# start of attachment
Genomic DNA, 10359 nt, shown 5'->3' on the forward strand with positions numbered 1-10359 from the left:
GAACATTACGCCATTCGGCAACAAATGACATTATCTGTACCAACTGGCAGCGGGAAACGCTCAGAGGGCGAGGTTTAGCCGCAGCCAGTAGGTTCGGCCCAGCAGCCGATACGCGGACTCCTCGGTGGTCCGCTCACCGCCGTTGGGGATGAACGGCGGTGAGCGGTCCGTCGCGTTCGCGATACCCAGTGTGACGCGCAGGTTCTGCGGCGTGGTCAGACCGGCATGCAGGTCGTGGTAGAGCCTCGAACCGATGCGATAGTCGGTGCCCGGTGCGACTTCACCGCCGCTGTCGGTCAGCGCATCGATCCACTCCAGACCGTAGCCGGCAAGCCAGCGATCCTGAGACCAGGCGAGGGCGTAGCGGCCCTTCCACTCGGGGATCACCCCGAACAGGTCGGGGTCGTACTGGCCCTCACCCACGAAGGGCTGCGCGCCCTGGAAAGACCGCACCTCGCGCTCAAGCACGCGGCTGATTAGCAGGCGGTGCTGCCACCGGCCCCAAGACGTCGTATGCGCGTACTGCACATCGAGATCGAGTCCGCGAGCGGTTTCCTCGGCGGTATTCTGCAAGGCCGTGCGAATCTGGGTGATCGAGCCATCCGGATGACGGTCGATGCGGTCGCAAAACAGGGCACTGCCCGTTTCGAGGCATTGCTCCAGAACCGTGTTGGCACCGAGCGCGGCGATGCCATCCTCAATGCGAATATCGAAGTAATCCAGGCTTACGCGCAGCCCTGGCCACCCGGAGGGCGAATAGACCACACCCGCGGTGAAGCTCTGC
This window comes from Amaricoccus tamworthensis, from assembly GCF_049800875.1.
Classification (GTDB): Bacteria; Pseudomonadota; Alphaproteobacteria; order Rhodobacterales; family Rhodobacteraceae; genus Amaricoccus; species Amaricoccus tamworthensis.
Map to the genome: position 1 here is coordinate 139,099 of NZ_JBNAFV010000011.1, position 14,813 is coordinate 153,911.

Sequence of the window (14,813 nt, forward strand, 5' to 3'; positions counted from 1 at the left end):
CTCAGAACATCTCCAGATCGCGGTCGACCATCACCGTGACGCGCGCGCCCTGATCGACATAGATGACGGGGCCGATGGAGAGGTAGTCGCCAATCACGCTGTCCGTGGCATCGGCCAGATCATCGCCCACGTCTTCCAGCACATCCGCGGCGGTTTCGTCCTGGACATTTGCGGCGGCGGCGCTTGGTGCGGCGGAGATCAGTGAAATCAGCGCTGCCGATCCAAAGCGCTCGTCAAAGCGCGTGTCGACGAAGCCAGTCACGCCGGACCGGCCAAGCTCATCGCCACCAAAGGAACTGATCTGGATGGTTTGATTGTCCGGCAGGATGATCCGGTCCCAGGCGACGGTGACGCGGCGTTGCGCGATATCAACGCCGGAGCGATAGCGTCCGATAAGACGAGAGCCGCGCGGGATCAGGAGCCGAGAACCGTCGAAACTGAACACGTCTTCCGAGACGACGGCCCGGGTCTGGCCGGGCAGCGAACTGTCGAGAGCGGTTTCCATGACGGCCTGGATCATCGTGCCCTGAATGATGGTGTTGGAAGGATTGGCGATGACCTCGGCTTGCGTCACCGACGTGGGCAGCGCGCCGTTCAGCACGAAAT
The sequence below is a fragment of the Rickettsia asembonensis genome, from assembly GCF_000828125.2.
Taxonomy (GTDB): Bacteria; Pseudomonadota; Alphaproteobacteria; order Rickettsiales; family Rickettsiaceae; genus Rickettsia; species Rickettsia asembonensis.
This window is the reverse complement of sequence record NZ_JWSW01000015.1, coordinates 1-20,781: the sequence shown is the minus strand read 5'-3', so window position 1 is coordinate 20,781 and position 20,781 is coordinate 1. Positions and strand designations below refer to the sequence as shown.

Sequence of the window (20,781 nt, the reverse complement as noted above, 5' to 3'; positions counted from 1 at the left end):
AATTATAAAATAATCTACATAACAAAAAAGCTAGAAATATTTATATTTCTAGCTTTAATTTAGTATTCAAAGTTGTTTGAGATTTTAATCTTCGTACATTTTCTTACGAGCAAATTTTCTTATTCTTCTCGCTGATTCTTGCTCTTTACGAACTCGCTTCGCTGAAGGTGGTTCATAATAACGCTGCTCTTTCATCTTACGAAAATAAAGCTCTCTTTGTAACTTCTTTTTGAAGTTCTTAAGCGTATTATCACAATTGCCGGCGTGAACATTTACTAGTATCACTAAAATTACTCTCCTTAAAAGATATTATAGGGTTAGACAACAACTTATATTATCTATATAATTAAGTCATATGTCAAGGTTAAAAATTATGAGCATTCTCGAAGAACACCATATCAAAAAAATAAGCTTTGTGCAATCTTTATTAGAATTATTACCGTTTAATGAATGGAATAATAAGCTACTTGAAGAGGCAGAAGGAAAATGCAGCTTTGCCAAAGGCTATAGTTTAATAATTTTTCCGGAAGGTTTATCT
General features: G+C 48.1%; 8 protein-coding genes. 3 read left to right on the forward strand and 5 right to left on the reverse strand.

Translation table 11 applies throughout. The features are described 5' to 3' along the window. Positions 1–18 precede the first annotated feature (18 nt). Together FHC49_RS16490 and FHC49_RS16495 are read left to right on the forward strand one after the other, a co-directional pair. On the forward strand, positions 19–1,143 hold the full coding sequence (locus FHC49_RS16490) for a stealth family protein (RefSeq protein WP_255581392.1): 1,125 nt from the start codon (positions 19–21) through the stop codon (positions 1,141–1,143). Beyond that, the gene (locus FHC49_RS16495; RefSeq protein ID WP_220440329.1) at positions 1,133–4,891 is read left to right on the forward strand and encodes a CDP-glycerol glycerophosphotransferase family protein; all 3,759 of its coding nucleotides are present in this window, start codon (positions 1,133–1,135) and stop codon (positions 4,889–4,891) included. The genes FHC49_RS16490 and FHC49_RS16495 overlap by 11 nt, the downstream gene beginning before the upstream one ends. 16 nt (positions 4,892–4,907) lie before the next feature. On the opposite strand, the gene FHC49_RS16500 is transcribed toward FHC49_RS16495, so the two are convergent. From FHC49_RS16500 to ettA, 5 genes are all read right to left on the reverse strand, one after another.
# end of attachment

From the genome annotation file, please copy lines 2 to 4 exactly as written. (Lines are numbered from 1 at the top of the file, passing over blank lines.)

GAACATTACGCCATTCGGCAACAAATGACATTATCTGTACCAACTGGCAGCGGGAAACGCTCAGAGGGCGAGGTTTAGCCGCAGCCAGTAGGTTCGGCCCAGCAGCCGATACGCGGACTCCTCGGTGGTCCGCTCACCGCCGTTGGGGATGAACGGCGGTGAGCGGTCCGTCGCGTTCGCGATACCCAGTGTGACGCGCAGGTTCTGCGGCGTGGTCAGACCGGCATGCAGGTCGTGGTAGAGCCTCGAACCGATGCGATAGTCGGTGCCCGGTGCGACTTCACCGCCGCTGTCGGTCAGCGCATCGATCCACTCCAGACCGTAGCCGGCAAGCCAGCGATCCTGAGACCAGGCGAGGGCGTAGCGGCCCTTCCACTCGGGGATCACCCCGAACAGGTCGGGGTCGTACTGGCCCTCACCCACGAAGGGCTGCGCGCCCTGGAAAGACCGCACCTCGCGCTCAAGCACGCGGCTGATTAGCAGGCGGTGCTGCCACCGGCCCCAAGACGTCGTATGCGCGTACTGCACATCGAGATCGAGTCCGCGAGCGGTTTCCTCGGCGGTATTCTGCAAGGCCGTGCGAATCTGGGTGATCGAGCCATCCGGATGACGGTCGATGCGGTCGCAAAACAGGGCACTGCCCGTTTCGAGGCATTGCTCCAGAACCGTGTTGGCACCGAGCGCGGCGATGCCATCCTCAATGCGAATATCGAAGTAATCCAGGCTTACGCGCAGCCCTGGCCACCCGGAGGGCGAATAGACCACACCCGCGGTGAAGCTCTGC
This window comes from Amaricoccus tamworthensis, from assembly GCF_049800875.1.
Classification (GTDB): Bacteria; Pseudomonadota; Alphaproteobacteria; order Rhodobacterales; family Rhodobacteraceae; genus Amaricoccus; species Amaricoccus tamworthensis.